Many people are not aware that different web browsers may display your website differently if it is not properly coded in the back end. Internet Explorer (IE), Mozilla Firefox, Safari, and Google Chrome are some of the top browsers in terms of market share (96.9% of the market in Sept. 09 according to w3schools.com). The issue is that there is no set of standards for how the browser displays all aspects of your web page’s HTML code. Some browsers make assumptions about HTML code that is not defined while others do not. This can create very big issues for poorly designed websites. Users may be taken back when things are out of place or the template gets distorted in a way outside of the designer’s initial intent.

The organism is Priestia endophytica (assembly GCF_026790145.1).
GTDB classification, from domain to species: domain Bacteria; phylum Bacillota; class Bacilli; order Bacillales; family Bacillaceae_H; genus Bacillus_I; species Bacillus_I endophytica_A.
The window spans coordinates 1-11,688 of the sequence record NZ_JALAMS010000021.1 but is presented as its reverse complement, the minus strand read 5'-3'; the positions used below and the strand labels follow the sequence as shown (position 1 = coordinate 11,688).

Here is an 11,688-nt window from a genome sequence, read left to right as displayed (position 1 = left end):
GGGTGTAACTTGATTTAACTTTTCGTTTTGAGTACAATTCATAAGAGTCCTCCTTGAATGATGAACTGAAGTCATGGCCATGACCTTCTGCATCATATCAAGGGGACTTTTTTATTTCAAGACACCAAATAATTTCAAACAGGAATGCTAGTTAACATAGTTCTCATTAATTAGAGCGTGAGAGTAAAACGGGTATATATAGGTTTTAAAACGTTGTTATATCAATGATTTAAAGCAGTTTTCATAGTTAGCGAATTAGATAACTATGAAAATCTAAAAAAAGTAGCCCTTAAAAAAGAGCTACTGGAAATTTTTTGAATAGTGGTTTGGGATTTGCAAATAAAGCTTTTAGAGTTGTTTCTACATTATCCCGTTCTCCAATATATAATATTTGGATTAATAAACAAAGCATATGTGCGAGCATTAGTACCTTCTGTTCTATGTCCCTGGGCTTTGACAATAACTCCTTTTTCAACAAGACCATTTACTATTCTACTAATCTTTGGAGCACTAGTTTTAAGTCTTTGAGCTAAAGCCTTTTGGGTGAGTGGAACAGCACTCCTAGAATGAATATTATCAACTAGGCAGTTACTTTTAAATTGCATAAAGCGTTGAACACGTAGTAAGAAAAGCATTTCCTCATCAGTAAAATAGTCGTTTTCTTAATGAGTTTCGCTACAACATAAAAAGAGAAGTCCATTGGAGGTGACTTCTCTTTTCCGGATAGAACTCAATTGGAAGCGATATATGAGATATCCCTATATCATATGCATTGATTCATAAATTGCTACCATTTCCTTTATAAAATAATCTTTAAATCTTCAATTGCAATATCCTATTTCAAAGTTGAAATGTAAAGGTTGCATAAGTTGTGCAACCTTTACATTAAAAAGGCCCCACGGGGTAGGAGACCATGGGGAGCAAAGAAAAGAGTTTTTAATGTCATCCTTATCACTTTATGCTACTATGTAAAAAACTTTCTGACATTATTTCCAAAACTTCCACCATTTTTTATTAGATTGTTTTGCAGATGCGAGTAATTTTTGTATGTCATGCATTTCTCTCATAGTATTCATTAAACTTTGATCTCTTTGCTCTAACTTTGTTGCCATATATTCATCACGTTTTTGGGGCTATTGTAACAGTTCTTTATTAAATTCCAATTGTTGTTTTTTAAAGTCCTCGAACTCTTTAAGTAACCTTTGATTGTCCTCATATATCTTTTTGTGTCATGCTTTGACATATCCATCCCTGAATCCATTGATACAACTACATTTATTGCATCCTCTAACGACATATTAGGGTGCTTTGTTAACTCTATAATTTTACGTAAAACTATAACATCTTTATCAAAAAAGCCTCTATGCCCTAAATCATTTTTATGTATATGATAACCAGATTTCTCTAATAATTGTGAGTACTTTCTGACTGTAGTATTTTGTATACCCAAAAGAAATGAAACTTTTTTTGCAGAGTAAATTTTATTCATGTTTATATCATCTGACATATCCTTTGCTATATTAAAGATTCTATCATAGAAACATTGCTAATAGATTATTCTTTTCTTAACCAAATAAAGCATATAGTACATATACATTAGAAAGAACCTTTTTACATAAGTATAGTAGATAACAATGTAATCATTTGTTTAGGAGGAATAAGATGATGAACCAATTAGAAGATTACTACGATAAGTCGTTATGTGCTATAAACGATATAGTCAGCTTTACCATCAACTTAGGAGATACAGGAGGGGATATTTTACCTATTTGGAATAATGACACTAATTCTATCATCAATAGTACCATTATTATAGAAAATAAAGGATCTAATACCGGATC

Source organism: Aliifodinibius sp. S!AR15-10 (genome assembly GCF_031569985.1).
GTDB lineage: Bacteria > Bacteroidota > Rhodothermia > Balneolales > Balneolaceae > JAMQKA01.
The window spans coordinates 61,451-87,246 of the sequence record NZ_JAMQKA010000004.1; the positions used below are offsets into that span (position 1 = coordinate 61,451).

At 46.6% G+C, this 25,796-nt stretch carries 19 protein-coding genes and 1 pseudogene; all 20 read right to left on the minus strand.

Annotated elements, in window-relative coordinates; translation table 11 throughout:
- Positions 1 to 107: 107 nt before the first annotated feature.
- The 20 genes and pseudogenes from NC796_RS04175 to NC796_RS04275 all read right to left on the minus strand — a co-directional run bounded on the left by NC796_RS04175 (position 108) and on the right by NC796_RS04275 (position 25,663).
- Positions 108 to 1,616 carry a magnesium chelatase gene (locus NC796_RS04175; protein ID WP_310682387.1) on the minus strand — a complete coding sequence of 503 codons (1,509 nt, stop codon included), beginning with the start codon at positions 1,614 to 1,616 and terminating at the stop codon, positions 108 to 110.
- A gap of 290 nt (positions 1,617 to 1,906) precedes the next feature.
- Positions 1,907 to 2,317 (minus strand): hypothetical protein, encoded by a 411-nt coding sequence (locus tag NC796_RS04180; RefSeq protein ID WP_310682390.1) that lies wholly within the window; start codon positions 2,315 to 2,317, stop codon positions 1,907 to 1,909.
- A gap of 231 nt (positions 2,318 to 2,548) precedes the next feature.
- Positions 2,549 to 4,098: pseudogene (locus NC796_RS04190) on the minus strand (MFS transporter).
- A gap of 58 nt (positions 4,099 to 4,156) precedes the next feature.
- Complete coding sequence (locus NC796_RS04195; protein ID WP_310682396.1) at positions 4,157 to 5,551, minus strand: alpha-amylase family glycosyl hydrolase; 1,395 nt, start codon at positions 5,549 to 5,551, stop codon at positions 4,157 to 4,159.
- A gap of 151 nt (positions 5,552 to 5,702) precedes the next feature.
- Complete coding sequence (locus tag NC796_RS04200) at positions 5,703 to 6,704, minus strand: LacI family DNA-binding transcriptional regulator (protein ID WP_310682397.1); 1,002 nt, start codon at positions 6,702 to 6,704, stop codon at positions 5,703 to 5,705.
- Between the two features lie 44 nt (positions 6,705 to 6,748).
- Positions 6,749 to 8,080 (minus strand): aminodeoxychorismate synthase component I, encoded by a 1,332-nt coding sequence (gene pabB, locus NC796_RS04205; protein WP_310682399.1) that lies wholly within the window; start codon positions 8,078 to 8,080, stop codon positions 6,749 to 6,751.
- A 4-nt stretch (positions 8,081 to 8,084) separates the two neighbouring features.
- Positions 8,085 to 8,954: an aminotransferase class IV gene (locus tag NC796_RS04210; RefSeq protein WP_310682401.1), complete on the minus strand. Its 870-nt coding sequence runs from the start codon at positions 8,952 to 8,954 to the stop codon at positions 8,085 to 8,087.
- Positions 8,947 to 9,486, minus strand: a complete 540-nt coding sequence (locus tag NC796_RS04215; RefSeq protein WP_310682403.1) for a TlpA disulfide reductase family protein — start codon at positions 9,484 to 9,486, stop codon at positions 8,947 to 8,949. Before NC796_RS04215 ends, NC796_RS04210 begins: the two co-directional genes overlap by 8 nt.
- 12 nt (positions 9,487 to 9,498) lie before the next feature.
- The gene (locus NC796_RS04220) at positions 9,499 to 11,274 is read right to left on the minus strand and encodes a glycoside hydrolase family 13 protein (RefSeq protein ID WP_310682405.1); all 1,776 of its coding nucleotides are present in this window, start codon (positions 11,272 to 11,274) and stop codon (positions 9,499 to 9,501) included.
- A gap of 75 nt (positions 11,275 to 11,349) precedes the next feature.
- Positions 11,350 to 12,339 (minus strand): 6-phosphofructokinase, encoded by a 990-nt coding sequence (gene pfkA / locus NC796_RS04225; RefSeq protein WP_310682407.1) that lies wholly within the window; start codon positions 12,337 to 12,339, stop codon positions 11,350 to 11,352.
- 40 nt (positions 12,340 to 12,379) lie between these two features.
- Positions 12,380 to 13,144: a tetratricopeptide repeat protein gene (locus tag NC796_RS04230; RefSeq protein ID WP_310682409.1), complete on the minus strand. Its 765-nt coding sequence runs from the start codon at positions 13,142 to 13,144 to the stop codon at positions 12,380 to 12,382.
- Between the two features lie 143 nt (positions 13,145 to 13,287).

The way to test is easy, pull up your website in each of the 4 major browsers and look for any differences in the page design. A well coded website should not display any differences. If you come across major elements of a page being out of place, it is directly related to a poorly coded website.
Another great testing tool is a new free product put out by Adobe called Adobe BrowserLab. This service allows you to look at any website as it would appear on multiple browsers at the same time. This gives you a great visual of how your site looks across all the major web browsers.
Changing any issues involves the knowledge of a web designer or developer that is familiar with the standards set up the World Wide Web Consortium (W3C). For more information on correcting website browser issues contact CPD.